In what was the shortest round of the FIDE World Chess Candidates’ Tournament so far, Levon Aronian of Armenia and Magnus Carlsen of Norway maintained their 1.5 point lead over Russians Vladimir Kramnik and Peter Svidler. Against Teimour Radjabov of Azerbaijan, Carlsen needed to sacrifice an exchange to wear off dangerous threats against his king, which proved to be sufficient. Aronian got a small positional advantage against Alexander Grischuk of Russia, who saved himself by going for active defence. For a moment Kramnik was in big trouble, but he escaped with a draw when his opponent Boris Gelfand of Israel refrained from playing actively on move 19. Vassily Ivanchuk of Ukraine and Peter Svidler of Russia played the shortest draw of the round in a Scotch game that quickly turned into an endgame.



In the seventh round of the FIDE World Chess Candidates’ Tournament all games were finished in less than four hours. It’s hard to believe, though, that the participants were trying to be ready in time for the Chess Boxing event which is taking place at London’s Scala Club on Saturday night. Especially Magnus Carlsen and Levon Aronian have something better to do, on the night before they will play each other for the second time.

Less than three hours into the round, Vassily Ivanchuk and Peter Svidler were in the middle of an interesting ending when they suddenly agreed to a draw. “I didn’t expect the Scotch, and he probably didn’t expect long castles,” is how Svidler explained the time spent by both players in what was a theoretical opening variation. “It was a new position to me. I was trying to understand what was going on, and trying not to blunder something,” said Ivanchuk.

The players quickly reached an ending where White had a rook, bishop and knight with five pawns against two rooks and seven pawns for Black. Because neither player could really play for a win, the move repetition was a logical finish. Not satisfied with his play in the previous two rounds, Svidler said: “I don’t particularly mind equalizing and making a draw against a very strong player.”

The FIDE Candidates' Tournament is taking place March 14th-April 1st, 2013 at IET London, Savoy Place. It is sponsored by the State Oil Company of Azerbaijan Republic (SOCAR) and organized by AGON and the World Chess Federation (FIDE). Games and information can be found at http://london2013.fide.com.

Standings after Round 7
1.Magnus Carlsen 5
2.Levon Aronian 5
3.Peter Svidler 3.5
4.Vladimir Kramnik 3.5 
5.Teimour Radjabov 3
6.Alexander Grischuk 3
7.Vassily Ivanchuk 2.5
8.Boris Gelfand 2.5

Sunday pairings round 8
1.Magnus Carlsen-Levon Aronian
2.Teimour Radjabov-Boris Gelfand
3.Alexander Grischuk-Vassily Ivanchuk
4.Vladimir Kramnik-Peter Svidler



Report by Peter Doggers/Photos by Anastasiya Karlovich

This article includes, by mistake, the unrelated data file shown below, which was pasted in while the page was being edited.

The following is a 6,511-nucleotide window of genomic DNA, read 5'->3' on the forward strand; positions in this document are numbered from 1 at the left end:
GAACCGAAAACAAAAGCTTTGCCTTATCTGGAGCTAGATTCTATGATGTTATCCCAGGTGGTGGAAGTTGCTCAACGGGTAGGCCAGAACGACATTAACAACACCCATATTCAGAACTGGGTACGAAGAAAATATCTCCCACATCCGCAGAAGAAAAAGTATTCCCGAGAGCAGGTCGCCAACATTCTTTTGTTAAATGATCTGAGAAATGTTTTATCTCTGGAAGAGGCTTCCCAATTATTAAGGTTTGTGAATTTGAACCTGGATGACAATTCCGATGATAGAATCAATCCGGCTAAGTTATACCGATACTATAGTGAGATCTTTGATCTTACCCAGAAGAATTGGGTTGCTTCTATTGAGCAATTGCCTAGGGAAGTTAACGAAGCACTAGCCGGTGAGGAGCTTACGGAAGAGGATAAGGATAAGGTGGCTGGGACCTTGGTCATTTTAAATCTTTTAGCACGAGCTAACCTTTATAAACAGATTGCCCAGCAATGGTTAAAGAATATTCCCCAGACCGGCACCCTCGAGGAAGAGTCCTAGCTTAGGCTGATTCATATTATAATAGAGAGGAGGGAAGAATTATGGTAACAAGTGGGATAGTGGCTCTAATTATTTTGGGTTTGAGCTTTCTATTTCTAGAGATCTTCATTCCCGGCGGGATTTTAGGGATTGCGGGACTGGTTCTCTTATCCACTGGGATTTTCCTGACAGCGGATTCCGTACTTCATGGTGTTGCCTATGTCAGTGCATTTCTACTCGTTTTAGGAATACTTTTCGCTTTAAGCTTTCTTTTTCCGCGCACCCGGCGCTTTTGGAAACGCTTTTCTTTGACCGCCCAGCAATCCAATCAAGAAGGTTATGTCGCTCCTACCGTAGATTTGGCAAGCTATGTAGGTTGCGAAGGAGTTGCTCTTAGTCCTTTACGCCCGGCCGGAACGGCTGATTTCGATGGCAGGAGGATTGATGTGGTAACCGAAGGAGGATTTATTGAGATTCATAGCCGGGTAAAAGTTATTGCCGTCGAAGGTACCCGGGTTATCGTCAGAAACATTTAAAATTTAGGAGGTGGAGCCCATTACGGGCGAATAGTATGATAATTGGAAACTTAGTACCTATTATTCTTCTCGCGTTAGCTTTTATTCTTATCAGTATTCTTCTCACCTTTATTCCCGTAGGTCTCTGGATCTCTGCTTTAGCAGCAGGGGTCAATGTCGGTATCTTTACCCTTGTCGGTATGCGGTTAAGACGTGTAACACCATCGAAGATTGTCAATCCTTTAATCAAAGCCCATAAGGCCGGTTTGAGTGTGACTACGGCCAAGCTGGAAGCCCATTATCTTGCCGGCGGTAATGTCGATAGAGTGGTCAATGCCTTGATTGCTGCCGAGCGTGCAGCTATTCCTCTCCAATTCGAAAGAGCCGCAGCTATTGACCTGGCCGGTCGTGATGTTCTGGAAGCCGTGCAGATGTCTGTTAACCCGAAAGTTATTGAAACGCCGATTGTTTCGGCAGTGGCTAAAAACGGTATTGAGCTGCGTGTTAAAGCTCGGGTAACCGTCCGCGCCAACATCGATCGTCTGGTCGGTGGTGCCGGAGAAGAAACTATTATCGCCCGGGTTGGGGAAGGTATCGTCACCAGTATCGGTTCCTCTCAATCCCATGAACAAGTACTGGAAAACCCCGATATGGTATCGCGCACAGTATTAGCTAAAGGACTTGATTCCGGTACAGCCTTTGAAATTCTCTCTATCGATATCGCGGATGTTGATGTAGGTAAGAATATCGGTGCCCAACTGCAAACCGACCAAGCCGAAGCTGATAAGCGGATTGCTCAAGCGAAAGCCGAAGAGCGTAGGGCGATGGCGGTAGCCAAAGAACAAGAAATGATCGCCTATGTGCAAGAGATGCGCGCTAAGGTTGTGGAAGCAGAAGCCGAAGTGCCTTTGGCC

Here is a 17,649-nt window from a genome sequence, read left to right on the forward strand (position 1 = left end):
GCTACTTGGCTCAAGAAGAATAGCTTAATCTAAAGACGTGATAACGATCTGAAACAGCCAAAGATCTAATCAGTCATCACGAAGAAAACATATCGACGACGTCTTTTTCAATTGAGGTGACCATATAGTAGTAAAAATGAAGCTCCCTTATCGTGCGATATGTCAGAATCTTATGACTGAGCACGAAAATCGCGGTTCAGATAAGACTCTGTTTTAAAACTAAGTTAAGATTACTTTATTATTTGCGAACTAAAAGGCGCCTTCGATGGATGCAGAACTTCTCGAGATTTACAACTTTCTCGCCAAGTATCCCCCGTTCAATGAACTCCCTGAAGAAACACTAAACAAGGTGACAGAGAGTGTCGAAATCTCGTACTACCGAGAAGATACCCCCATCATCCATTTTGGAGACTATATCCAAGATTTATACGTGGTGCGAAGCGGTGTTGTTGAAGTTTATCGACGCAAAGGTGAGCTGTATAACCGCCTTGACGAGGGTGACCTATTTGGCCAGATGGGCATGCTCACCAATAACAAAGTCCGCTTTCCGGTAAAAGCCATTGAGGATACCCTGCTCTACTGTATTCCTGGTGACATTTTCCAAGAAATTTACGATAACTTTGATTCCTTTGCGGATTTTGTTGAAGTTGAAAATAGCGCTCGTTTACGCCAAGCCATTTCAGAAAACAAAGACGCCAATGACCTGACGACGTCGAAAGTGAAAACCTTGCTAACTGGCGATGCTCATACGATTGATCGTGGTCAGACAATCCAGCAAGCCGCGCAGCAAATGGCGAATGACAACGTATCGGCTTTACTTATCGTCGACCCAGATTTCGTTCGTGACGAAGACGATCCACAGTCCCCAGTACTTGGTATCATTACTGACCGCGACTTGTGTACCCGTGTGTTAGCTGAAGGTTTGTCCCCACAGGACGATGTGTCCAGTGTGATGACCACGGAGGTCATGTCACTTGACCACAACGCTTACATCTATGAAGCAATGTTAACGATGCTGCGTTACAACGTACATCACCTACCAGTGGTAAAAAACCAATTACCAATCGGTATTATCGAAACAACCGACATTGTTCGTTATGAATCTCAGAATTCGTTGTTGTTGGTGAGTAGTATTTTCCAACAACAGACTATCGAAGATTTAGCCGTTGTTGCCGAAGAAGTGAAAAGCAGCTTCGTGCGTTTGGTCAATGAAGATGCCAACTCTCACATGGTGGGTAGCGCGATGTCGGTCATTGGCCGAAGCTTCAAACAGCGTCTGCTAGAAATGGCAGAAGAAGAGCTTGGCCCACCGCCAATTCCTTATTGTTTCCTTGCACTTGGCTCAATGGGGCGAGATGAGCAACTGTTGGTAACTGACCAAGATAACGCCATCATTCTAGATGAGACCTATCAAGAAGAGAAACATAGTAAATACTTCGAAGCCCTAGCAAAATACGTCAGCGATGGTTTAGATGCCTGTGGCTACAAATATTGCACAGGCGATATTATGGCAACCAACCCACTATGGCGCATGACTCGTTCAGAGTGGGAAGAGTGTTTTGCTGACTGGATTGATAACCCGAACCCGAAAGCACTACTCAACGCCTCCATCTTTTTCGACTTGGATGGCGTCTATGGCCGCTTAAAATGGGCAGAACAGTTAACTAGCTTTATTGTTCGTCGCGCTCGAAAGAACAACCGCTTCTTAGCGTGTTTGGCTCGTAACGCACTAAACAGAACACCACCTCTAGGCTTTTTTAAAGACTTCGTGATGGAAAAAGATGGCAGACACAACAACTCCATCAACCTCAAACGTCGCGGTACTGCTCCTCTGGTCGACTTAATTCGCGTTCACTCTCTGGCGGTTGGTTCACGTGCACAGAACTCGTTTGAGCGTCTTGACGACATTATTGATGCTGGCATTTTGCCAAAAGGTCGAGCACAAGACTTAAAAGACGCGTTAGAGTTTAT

Monday, February 25, 2013

Zurich Chess Challenge 2013 Super Videos by Vijay Kumar: Vishy Anand, Vladimir Kramnik, Fabiano Caruana, Boris Gelfand

Videos by the renowned producer Vijay Kumar for Chessdom.com, including the start of the games of round 1, press conference with Gelfand, Caruana, and Kramnik, and interview with World Champion Viswanathan Anand. (As the players walk in, don't miss that short shot of India's most endearing chess couple!)





Thursday, December 6, 2012

2012 London Chess Classic Round 4: Anand Holds Kramnik to Draw; Carlsen Leads


World Champion Viswanathan Anand's hunt for an elusive victory continued as he was held by the former challenger Vladimir Kramnik of Russia for a draw in the fourth round of London Chess Classic on Tuesday. Wednesday was a rest day. The fifth round resumes on Thursday with the following pairings:

Vladimir Kramnik - Luke McShane
Gawain Jones - Vishy Anand
Mickey Adams - Magnus Carlsen
Judit Polgar - 
Hikaru Nakamura


Earlier, on Tuesday, another draw statistically meant that Anand hasn't won for 17 classical games in a row, including four matches in the last World Championship, the Final Masters tournament where he finished winless and three games in the Classic here.

Monday, December 3, 2012

2012 London Chess Classic Round 2: Anand Escapes McShane with Draw

World champion Viswanathan Anand survived anxious moments before he salvaged a draw against Luke McShane of England in the second round of the London Chess Classic on Sunday. Having started with a bye, Anand had the advantage of playing white in the opener but the Indian ace could not find any real advantage and finally survived by the skin of the teeth to open his account.

World number one, Norwegian Magnus Carlsen registered himself as the highest-rated player ever in the history defeating second seed Levon Aronian of Armenia in a finely-crafted game.

Former World Champion Vladimir Kramnik of Russia made sure that Carlsen did not get a runaway lead in just two rounds and ground down Hikaru Nakamura of United States in a long drawn queen and pawns endgame. The other game between Judit Polgar of Hungary and Gawain Jones of England ended in an exciting draw.

Sunday, December 2, 2012

Carlsen beats McShane, cracks all time high rating


World number one Magnus Carlsen of Norway cracked all-time high ratings, defeating Luke McShane of England in the first round of the London Chess Classic at the Olympia here.

The rating for Carlsen stood at 2851.2 points in the unofficial live rating portals which means that the Norwegian has cracked the all-time high rating record of 2851 held by former world champion and his former trainer Gary Kasparov of Russia.

On what turned out to be a perfect opener, all the four games in the nine-players round robin tournament ended decisively and the biggest upset was recorded by Hikaru Nakamura of United States who defeated World number two Levon Aronian with black pieces.